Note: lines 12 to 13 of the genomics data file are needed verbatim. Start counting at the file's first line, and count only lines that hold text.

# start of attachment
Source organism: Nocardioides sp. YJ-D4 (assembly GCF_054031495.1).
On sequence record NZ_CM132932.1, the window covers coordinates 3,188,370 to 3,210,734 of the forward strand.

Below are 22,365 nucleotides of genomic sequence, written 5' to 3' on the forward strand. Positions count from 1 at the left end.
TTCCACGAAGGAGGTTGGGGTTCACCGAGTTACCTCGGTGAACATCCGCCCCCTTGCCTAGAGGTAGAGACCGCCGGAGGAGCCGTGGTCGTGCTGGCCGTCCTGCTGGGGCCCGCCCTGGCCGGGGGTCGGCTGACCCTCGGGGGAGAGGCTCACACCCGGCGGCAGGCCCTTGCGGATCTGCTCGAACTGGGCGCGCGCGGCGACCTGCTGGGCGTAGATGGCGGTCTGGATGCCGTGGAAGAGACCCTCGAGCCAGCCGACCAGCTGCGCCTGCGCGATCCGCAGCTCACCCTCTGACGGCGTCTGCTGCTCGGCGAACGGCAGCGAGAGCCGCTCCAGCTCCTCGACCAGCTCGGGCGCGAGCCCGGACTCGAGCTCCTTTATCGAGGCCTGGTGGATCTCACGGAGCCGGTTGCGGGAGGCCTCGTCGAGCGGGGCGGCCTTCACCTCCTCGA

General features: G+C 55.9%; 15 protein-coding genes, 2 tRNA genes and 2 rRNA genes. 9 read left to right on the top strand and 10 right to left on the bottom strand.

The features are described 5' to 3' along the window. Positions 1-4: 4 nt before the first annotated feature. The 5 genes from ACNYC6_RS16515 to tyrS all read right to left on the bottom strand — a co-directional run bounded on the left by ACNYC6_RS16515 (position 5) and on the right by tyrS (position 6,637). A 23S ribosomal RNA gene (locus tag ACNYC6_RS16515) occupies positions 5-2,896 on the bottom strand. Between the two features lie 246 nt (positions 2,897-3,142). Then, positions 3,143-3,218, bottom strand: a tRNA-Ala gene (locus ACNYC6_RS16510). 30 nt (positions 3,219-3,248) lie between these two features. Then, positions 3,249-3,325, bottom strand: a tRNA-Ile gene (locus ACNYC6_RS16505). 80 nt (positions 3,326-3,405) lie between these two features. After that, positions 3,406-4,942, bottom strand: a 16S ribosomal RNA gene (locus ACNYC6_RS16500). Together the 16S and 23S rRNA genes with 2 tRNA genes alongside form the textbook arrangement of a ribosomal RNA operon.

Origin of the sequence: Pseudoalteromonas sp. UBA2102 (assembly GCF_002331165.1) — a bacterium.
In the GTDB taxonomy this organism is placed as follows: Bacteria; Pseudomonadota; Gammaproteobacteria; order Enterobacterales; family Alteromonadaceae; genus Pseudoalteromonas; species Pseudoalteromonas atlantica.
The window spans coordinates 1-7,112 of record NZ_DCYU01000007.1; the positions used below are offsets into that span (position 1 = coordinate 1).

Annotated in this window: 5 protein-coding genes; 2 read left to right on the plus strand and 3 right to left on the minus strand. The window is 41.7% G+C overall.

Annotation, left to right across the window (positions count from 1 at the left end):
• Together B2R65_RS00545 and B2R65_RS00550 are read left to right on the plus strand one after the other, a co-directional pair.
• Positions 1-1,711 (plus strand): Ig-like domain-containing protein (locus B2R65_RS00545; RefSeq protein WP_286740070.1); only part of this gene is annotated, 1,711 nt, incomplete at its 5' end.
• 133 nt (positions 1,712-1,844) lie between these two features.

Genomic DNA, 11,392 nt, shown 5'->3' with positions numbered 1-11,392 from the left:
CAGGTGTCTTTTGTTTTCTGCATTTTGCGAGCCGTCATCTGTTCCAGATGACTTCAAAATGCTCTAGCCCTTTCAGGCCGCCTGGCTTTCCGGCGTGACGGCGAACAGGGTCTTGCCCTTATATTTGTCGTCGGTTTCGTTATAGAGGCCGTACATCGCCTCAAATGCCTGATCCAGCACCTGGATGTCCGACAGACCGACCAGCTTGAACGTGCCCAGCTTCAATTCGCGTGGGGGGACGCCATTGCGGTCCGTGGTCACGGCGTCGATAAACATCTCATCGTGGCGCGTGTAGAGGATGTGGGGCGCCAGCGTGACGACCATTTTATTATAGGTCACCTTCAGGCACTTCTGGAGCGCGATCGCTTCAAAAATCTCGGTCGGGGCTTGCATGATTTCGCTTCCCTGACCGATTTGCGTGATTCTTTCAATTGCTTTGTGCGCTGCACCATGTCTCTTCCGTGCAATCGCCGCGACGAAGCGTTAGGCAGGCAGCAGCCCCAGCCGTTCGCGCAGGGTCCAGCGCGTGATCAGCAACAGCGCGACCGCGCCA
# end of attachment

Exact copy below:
• Together B2R65_RS00545 and B2R65_RS00550 are read left to right on the plus strand one after the other, a co-directional pair.
• Positions 1-1,711 (plus strand): Ig-like domain-containing protein (locus B2R65_RS00545; RefSeq protein WP_286740070.1); only part of this gene is annotated, 1,711 nt, incomplete at its 5' end.